It was a pretty candid clubhouse tonight after the Nationals' 8-2 loss to the Astros, played before the smallest crowd to witness a Nationals game in Washington. The team's sixth straight defeat at home mostly boiled down to the seven-run fifth inning, where the Astros were helped along by three errors. But if there was a chance to deflect the notion of a mental breakdown laying behind some of the physical gaffes, several Nationals players didn't take it.
Outfielder Willie Harris, who dropped a fly ball in the fifth, said all three errors - his miscue, Roger Bernadina muffing a single in center field and Livan Hernandez being a step slow to first on Adam Dunn's relay - were "stupid errors." And Dunn said, "It would be tough for me as a fan to come out and come watch us when we're playing bad."
You get the sense that the Nationals have passed their breaking point, when most of the things they're trying aren't working and players are saying as much.<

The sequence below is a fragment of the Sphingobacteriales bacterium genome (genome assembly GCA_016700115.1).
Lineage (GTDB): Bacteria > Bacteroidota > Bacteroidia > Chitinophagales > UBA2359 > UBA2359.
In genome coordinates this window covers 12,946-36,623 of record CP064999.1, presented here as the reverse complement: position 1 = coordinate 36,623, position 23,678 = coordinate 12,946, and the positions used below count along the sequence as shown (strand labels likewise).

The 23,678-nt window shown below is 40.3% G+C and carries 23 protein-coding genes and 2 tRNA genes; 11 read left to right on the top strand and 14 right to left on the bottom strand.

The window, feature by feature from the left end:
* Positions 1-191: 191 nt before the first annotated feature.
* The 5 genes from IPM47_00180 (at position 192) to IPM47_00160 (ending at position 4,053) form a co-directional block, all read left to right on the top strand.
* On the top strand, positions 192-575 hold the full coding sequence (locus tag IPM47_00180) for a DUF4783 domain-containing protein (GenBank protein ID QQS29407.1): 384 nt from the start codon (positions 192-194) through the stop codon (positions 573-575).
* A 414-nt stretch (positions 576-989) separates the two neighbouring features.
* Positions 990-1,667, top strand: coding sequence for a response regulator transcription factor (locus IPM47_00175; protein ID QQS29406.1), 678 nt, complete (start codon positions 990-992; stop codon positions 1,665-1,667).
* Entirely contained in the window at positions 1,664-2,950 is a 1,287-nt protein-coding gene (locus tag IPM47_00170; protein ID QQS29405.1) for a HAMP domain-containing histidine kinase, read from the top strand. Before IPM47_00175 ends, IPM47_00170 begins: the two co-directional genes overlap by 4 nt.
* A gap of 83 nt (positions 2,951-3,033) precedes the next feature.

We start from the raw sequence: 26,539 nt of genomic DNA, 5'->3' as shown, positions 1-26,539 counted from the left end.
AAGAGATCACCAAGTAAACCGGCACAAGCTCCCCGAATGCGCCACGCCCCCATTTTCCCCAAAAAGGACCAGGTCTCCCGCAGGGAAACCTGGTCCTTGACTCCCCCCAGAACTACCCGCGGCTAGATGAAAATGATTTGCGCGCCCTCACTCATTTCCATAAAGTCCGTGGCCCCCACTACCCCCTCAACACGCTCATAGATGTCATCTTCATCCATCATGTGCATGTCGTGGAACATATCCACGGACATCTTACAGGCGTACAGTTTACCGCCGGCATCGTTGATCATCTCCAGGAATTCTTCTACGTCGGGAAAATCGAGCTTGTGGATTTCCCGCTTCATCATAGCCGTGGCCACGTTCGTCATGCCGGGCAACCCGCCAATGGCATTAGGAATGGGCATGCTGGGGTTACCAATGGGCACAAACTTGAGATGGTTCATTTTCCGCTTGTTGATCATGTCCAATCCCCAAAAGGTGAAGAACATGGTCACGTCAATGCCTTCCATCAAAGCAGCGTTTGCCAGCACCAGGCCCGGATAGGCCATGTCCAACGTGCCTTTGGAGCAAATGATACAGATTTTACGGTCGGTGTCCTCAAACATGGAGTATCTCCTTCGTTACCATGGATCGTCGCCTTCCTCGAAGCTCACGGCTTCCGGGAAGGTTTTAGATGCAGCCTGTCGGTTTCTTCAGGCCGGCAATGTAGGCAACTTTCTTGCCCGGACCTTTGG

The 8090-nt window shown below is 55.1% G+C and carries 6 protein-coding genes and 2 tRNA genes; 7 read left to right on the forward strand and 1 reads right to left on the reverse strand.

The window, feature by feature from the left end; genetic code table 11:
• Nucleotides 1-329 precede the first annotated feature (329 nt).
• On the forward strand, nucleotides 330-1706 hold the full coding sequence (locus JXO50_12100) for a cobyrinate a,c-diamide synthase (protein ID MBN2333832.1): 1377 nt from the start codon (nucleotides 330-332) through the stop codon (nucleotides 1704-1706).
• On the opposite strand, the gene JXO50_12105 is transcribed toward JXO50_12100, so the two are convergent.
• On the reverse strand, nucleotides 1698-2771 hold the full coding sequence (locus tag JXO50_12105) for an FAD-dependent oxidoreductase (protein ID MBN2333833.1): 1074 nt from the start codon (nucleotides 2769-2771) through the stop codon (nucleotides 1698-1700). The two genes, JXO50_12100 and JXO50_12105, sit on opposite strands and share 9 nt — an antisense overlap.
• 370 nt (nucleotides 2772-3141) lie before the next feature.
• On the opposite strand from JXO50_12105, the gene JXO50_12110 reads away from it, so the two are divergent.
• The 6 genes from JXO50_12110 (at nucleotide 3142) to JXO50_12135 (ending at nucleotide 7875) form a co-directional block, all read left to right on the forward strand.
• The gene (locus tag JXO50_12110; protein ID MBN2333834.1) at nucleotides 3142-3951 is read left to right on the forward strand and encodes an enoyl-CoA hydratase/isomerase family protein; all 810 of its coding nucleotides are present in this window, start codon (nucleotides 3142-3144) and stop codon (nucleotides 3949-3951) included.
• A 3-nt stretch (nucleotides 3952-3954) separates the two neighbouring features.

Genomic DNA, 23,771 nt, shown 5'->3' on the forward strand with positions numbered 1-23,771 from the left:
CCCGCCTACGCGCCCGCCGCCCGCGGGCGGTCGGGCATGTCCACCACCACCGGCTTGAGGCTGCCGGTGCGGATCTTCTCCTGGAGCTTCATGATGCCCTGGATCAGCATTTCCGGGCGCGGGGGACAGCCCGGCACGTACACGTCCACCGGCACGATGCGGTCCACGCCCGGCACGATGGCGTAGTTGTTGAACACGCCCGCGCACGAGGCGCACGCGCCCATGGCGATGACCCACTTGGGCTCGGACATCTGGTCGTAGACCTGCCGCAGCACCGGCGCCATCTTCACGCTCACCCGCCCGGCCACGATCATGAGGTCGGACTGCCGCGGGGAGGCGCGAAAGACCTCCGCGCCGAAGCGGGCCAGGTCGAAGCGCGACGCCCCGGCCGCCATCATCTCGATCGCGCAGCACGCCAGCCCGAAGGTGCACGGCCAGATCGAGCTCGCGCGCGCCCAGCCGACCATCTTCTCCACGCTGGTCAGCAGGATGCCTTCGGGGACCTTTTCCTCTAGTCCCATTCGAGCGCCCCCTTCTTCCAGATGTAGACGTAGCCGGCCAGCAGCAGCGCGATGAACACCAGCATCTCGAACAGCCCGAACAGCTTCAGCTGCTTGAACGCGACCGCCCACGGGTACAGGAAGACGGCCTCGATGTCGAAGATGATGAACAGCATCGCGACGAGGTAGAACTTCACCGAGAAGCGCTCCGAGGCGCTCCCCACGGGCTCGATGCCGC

They are now 62-88, having gone 42-73 since a 20-15 start. That's good for a .365 winning percentage which, extrapolated over 162 games, would leave them with a 59-103 record, or the same mark they had last year.
Just 10,999 fans watched the Nationals lose to Houston on Monday, and neither Dunn nor Harris could blame the ones that didn't show.
"I feel like, sometimes, me watching us as a fan would probably be pretty entertaining," Dunn said. "I don't know how else to put it. We've got a lot of entertaining guys. But when you look at our record and stuff, why would you come see us, until you actually came and watched? For the most part, our fanbase is pretty awesome."
Said Harris: "Who wants to come out if you're not going to win? We need to win games. Once we start winning games, they'll come out and support us. But until then, we just need to continue to play the game right, and reduce all the mental errors we had tonight."